1. It’s all Sherlock Holmes’s fault!

This brief introduction to what will be a regular blog is being written with my first book, Narratives of Enclosurethe first full length critique of the locked room mystery, in production, with a date for publication in July. This form of detective fiction has a

long history of association with the genre so it surprised me that no one had produced
such a work before.  I have come to writing late, so in addition to all the usual concerns about how the book will be received, producing a book and negotiating the intricacies of publishing are totally new experiences for me.  This has completely changed the rhythm of my life and my enduring passion for books has now taken me over, as I knew it would someday. I may yet attempt fiction but for now I am content to write literary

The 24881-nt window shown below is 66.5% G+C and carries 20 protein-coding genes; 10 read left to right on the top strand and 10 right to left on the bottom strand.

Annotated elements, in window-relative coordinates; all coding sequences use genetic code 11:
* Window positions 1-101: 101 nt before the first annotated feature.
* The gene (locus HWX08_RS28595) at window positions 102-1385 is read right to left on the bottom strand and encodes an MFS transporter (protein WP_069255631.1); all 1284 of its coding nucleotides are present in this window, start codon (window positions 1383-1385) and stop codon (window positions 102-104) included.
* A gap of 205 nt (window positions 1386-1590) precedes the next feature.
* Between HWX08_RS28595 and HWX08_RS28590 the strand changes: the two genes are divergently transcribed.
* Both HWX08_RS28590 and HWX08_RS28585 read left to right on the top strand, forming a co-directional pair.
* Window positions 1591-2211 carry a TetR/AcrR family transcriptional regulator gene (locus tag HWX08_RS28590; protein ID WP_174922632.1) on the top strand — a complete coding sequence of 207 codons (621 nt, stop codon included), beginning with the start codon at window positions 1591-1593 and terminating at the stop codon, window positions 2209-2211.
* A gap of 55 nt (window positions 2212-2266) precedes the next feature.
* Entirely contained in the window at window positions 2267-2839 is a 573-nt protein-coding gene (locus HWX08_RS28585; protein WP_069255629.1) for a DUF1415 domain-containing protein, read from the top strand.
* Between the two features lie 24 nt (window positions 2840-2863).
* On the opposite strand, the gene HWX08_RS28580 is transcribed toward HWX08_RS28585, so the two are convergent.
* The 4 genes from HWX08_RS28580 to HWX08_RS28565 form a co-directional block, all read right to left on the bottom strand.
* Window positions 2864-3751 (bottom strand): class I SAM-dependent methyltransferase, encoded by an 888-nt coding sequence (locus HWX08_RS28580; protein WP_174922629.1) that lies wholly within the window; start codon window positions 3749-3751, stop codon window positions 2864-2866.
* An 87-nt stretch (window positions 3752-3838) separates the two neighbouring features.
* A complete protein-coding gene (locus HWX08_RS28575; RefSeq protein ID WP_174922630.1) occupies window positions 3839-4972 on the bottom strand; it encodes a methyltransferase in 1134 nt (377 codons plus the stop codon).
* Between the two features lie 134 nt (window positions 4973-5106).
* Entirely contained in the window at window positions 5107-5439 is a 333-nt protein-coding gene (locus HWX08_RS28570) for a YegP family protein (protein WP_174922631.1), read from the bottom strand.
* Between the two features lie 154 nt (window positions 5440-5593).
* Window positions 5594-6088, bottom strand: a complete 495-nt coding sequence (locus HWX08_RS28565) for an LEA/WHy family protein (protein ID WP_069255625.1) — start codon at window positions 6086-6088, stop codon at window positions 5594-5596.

criticism, partly a legacy of my academic studies, but also my own deep
personal interest.

Why detective fiction?
My first recollection of owning an adult book is a trip to Harrogate and my parents taking me into W. H. Smith’s (in the days when it was a proper bookshop) and buying the two volumes of Sherlock Holmes Long and Short Stories for my twelfth birthday.  They were in the familiar John Murray edition and I have them still, nothing would ever induce me to part with them.  I cannot now begin to recall how many times these much treasured texts have been read, but it certainly challenges Auden’s assertion that he could only read a detective story once!  Since that day detective fiction has always had a special place in my affection, despite my frequent excursions into literature of all kinds.  Looking back, although I didn’t realize it at the time, I guess it was the purity of its narrative form, the surety of asatisfactory outcome, that first appealed to an inquisitive boy eager to make
sense of the world, all those years ago.

In my next entry, I will reflect on some of the issues in the book and look forward to my next project and the research I am undertaking.

June 17th